7. EMS&ECAM 2013 09-13 Sept. Reading UK Material • where L is a soil adjustment factor, and C1 and C2are coefficients used to correct aerosol scattering in the red band by the use of the blue band. The ρblue, ρred, and ρnirrepresent reflectance at the blue (0.45-0.52μm), red (0.6-0.7μm), and near-infrared (NIR) wavelengths (0.7-1.1μm), respectively. In general, G=2.5, C1=6.0, C2=7.5, and L=1.

  8. EMS&ECAM 2013 09-13 Sept. Reading UK Material • Traditionalobservations • Within the same sample areain 2011 and 2012 • Plants: • locust (Robinia pseudacacia); • poplar (Populus spp); • sessile oak, (Quercus petraea); • winter wheat (Triticum aestivum); • maize (Zea Mays); • sunflower (Helianthus annuus); native plants agricultural plants

  9. EMS&ECAM 2013 09-13 Sept. Reading UK Material • The site of the traditional observations were identified by pixel-level (250m x 250m) • The EVI values of those pixels were analysed.

  10. EMS&ECAM 2013 09-13 Sept. Reading UK Methods • Spatial average of high resolution EVI data is used to characterize of the vegetation dynamics. • Temporal variation in EVI data are modelled using piecewise sigmoid models. Each growth cycle is modelled using two sigmoid functions: one for the growth phase, one for the senescence phase.

  11. EMS&ECAM 2013 09-13 Sept. Reading UK • To identify the land surface phenological transition dates, the rate of change in the curvature of the fitted logistic models is used for each year. • Specifically, transition dates correspond to the times at which the rate of change in curvature in the EVI data exhibits local minima or maximums.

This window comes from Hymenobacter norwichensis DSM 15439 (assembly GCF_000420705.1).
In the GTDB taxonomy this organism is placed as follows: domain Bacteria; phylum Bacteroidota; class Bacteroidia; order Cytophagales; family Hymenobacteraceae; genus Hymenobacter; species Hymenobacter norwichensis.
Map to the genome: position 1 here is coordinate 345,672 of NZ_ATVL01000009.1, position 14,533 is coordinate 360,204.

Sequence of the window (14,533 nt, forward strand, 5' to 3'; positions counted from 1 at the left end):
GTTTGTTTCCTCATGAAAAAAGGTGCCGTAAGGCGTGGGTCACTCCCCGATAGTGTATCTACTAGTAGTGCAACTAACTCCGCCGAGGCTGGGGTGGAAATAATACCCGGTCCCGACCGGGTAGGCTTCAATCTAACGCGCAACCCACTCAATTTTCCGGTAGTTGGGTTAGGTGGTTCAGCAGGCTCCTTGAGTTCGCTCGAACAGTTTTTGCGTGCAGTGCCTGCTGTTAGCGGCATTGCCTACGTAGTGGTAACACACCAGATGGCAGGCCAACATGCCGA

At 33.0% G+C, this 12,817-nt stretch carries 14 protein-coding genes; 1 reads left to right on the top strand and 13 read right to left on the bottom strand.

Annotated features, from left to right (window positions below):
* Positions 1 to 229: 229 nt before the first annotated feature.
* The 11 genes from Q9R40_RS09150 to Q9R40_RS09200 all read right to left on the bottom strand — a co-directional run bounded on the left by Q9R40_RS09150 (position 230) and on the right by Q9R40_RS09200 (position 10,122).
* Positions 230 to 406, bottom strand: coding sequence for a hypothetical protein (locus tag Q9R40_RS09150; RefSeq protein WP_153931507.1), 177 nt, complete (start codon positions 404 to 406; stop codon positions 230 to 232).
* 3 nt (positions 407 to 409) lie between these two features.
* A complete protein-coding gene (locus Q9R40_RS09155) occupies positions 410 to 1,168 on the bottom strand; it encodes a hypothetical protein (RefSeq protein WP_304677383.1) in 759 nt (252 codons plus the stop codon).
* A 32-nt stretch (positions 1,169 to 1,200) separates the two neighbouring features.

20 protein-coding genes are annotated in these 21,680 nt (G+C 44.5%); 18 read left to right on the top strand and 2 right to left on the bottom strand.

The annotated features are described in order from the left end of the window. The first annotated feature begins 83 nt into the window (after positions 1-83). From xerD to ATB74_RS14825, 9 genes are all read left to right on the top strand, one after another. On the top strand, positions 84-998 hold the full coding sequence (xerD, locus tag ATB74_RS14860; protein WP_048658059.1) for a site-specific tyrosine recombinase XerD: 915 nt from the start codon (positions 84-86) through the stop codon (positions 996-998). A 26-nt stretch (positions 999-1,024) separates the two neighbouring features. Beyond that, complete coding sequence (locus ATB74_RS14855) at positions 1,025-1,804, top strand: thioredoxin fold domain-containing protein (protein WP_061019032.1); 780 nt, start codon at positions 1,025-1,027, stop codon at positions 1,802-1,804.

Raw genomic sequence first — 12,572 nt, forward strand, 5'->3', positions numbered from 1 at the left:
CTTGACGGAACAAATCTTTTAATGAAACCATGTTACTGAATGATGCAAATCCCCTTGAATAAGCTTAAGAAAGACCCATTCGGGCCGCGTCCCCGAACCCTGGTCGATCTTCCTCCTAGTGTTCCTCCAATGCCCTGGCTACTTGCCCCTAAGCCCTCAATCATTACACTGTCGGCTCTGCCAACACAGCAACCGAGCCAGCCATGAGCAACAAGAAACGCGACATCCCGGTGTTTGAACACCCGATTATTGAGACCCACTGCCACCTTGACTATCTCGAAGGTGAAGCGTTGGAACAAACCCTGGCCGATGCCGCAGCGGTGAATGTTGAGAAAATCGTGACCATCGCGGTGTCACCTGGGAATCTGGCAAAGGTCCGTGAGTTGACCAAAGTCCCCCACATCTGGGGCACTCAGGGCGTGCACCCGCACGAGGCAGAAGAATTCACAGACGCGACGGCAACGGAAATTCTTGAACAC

12. EMS&ECAM 2013 09-13 Sept. Reading UK Time course of the spatial average EVI values for the sample area

  13. EMS&ECAM 2013 09-13 Sept. Reading UK rate of change in the curvature of the fitted logistic models Increasing period of EVI

  14. EMS&ECAM 2013 09-13 Sept. Reading UK Causes of shifting?

  15. EMS&ECAM 2013 09-13 Sept. Reading UK • The corresponding phenological transition dates are defined as • the onset of greenness increase (F1), • the onset of greenness maximum (F2), • the onset of greenness decrease (F3), and • the onset of greenness minimum (F4).

  16. EMS&ECAM 2013 09-13 Sept. Reading UK Trends of the length of the growing season(F4-F1, F3-F2)

  17. EMS&ECAM 2013 09-13 Sept. Reading UK Traditional observations of trees

  18. EMS&ECAM 2013 09-13 Sept. Reading UK Traditional observations of trees

  19. EMS&ECAM 2013 09-13 Sept. Reading UK EVI values on pixel level

  20. EMS&ECAM 2013 09-13 Sept. Reading UK EVI values on pixel level

  21. EMS&ECAM 2013 09-13 Sept. Reading UK Traditional observation of agricultural plants

  22. EMS&ECAM 2013 09-13 Sept. Reading UK Traditional observation of agricultural plants

  23. EMS&ECAM 2013 09-13 Sept. Reading UK EVI values on pixel level Heading or flowering Harvest

  24. EMS&ECAM 2013 09-13 Sept. Reading UK EVI values on pixel level

  25. EMS&ECAM 2013 09-13 Sept. Reading UK Conclusions • Landscape phenology based on EVI is suitable to evaluate the vegetation dynamic of the season. • Traditional phenology is more sophisticated but it is difficult to integrate. • EVI values for native plants (trees) can be modeled by logistic curves. • Flowering time relating to EVI is plant specific • EVI values for agricultural plants show different shape (not logistic). • The maximum EVI is around flowering and then the decreasing phase has rather convex curvature.

  26. EMS&ECAM 2013 09-13 Sept. Reading UK Thank you for your attention!